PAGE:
It could be that Anti-Immigrationists in 1882 did not like Chinese food because
an hour later they were still hungry. The Chinese added monosodium glutamate
to their soy sauce and later opened Panda-Panda, Wok Express and Pei Wei, as
revenge. This proves the old adage, "He who laughs last, laughs best." Today, 1.3
billion Chinese are laughing, all the way to the bank, because everything Americans
buy in Wal-Mart is made in China. Americans fail to see the irony.
- The Immigration Act of 1891: Denied entry to poor people, those who were
sick or mentally ill, convicts and polygamists. Now, the U.S. lets them in and some
run for Congress or become the president of a large corporation. Some have
proposed the passage of an act so they could be come president, but that is unlikely,
except perhaps for a charismatic bodybuilding movie star, for which an exception
has been proposed.
- The Immigration Act of 1924: Limited the number of immigrants from any
country in one year to 2 percent of the number of people from that country already
living in the United States in 1890. Today, Anti-Immigrationists would like to restore
this logic and get the country back to the good old days, when America was for
- The Magnuson Act of 1943: The Magnuson Act also known as the Chinese
Exclusion Repeal Act of 1943 was immigration legislation proposed by Senator
Warren G. Magnuson and signed into law on December 17, 1943 in the United States.
It allowed Chinese immigration for the first time since the Chinese Exclusion Act of
1882 (and who said immigration was not political?), and allowed Chinese nationals
already residing in the country to become naturalized citizens. This marked the first
time since the Naturalization Act of 1790 that any Asians were permitted to be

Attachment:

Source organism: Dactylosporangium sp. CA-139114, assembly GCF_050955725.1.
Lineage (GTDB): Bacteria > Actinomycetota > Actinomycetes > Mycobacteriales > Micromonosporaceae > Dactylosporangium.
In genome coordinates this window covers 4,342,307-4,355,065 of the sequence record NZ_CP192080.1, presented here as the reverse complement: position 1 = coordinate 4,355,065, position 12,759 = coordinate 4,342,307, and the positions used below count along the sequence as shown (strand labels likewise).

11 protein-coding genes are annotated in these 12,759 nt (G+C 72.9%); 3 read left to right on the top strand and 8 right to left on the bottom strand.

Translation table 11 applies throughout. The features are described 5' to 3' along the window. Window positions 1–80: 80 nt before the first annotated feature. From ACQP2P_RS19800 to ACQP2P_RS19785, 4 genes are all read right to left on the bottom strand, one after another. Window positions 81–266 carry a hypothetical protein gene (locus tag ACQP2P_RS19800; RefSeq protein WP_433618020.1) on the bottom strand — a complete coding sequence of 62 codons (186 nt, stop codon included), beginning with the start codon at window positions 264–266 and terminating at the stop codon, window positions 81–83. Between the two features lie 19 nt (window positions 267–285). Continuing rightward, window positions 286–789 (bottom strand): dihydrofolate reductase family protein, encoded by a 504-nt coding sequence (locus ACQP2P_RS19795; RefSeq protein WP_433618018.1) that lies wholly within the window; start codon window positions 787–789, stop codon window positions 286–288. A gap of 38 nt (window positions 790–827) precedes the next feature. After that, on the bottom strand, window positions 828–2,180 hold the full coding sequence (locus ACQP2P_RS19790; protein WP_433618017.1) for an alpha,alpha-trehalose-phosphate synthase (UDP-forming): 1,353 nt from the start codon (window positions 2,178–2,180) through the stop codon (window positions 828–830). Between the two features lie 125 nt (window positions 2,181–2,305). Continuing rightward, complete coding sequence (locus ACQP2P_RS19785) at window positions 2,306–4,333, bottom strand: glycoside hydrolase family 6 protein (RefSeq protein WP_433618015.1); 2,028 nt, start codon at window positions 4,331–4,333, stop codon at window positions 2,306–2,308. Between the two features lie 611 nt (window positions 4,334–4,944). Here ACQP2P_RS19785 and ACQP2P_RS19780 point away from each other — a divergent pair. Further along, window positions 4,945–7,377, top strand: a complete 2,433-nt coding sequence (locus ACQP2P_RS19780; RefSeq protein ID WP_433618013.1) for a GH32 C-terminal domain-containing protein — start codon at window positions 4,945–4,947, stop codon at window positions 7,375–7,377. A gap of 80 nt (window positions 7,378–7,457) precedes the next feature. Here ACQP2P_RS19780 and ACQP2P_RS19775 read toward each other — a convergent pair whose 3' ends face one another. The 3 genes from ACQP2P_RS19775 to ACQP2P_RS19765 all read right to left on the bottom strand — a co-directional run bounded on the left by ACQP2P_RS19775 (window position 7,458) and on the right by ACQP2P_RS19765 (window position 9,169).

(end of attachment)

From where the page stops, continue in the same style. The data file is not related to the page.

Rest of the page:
naturalized. It was passed during World War II, when China was a welcome ally
to the United States and when Japanese Americans were interned in concentration
camps in California. One must wonder if they held Naturalization Oath Ceremonies
in the internment camps, and if so, how long the FBI "Name Checks" took.
- The Immigration Act of 1952 (The Warren-McCarran Act): Restricted
immigration into the U.S. and is codified under Title 8 of the United States Code.
The Act governs primarily immigration and citizenship in the United States. Before
the INA, a variety of statutes governed immigration law but were not organized
within one body of text. Racial restrictions that previously existed were abolished
in the INA, but a quota system was retained and the policy of restricting the numbers
of immigrants from certain countries was continued. Eventually, the INA established
a preference system that selected which ethnic groups were desirable immigrants
and placed great importance on labor qualifications. Truman vetoed the McCarran-
Walter Act because he regarded the bill as "un-American" and discriminatory.
Truman's veto was overridden by a vote of 278 to 113 in the House, and 57 to 26 in
the Senate. Parts of the McCarran-Walter act remain in place today but much of it
was overturned by the Immigration and Nationality Services Act of 1965.
- The Immigration Act of 1965: This was the start of the patchwork quilt of
immigration law we have today. It eliminated the earlier quota system based on
national origin, established visas on a first-come, first-serve basis; limited Eastern
Hemisphere immigration to 170,000 a year and Western Hemisphere immigration
to 120,000. Family reunification visas were unlimited. It appears Central Americans
decided that because they could sneak across the border from the south, something
unavailable to Africans, Europeans or Asians, these restrictions did not apply to them.
Besides, the entire Southwest once belonged to Mexico and the Americans stole it
from them in the Mexican-American war. Rallies in Los Angeles' MacArthur Park
in 2007 confirmed this attitude, but failed to garner widespread support from Gringos
in the Midwest, or from Rednecks in the South, whose ancestors do not appear to have
been immigrants . . . at least not from Mexico.
- The Immigration Reform & Control Act of 1986: Legalized illegals who
could documentarily prove they had been in the United States on January 1, 1982
and created sanctions against employers knowingly hiring illegal workers, and
created a new visa for seasonal agricultural workers. When the amnesty was over,
and about 3 million illegal aliens legalized, illegals immediately asked . . . "When
will the next Amnesty be?" Twenty years later, with more than 12 million illegally
present in the US, Congress finally answered that question, saying . . . "Well, not now."
- The Immigration Act of 1990: IMACT '90 (Pub. L. 101-649, November 29, 1990,